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Attachment of a bacteriophage on a bacterium

Of phages and men

Just after the discovery in 1917 by Felix d’Hérelle of bacteriophages, the natural-born killers of bacteria, their use have been rapidly recognized by a large number of scientists as a possible way to cure bacterial infections. In 1919, a first patient was cure for diphtheria using bacteriophages. Phagotherapy was born! Phages infect specifically bacteria letting safe patient’s cells. More explanations in picture

George Eliava, a georgian microbiologist, founds in 1923 at Tbilissi, Georgia, a institute of virology where he studies from 1930 bacteriophages and the application of phagotherapy for the Soviet Union. From that time, the use of bacteriophages to cure remains a common practice in Georgia that is nowadays subjected to important health tourism.

Since the advent of antibiotics in 1940, phagotherapy falls utterly in disuse. Coming back on stage in Europe during the seventies, phagotherapy appears today as a promising alternative way to fight multidrug-resistant bacteria that are notably responsible for nosocomial infections. The challenge of this therapy is to get it over with multidrug-resistant bacteria in turning phages into a new drug. Indeed, since a couple of years, the resistance of antibiotic and the lack of development towards new treatments to cure bacterial infections are responsible for a growing number of therapeutic deadlocks. Today, it is estimated that more than 12,000 deaths are due to antibiotics resistances.

In this health context, Pherecydès Pharma has call out Clean Cells for the manufacturing of phages cocktail batches dedicated to the treatment of badly burned patients and Clean Cells has came forward and took up this challenge. It’s taking on the manufacturing and the quality control of these phages for a therapeutic use within the frame of the European collaborative project Phagoburn that Clean Cells initiates phagotherapy. Today, a clinical trial is currently being carried out (to treat about a hundred patients suffering from skin burns with a definite risk of surinfection with bacteria).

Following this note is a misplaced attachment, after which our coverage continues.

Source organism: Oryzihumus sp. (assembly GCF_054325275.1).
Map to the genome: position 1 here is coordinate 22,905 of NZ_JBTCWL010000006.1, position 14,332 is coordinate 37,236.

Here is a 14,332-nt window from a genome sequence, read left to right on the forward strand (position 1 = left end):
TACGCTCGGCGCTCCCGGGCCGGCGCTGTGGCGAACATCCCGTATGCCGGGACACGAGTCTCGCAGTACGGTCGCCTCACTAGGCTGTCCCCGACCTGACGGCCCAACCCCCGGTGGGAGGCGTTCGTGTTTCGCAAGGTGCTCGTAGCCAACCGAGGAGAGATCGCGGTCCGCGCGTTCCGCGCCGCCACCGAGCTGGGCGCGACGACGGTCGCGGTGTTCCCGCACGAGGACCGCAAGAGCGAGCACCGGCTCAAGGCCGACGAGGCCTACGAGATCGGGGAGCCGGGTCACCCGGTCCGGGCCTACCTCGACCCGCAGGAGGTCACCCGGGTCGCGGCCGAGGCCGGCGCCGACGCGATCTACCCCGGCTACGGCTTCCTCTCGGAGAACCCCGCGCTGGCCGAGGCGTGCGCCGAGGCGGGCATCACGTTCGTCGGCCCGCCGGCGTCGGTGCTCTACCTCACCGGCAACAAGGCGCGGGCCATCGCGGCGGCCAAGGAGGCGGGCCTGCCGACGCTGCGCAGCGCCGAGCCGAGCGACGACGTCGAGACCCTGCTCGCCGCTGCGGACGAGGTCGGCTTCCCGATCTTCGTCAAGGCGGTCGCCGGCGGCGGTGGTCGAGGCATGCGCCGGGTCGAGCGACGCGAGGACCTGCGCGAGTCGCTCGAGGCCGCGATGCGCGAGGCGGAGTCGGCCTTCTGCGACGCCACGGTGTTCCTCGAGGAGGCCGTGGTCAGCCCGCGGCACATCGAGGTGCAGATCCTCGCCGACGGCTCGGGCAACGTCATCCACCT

Also, thanks to the authorization to produce experimental drugs in compliance with good manufacturing practice (GMP), Clean Cells, as an authorized pharmaceutical facility, is now in position to offer its customers a wide panel of services for drug manufacturing as well as for biosafety throughout the whole manufacturing process, as depicted in the following scheme:

To learn more about our production and quality control capabilities , please contact Audrey Larrieu, head of production, at 02 51 09 27 40 or by email:

Replay the Laurent Bretaudeau’s lecture, R&D director at Clean Cells, at the EMA Workshop on the therapeutic use of bacteriophages (London, 8 June 2015)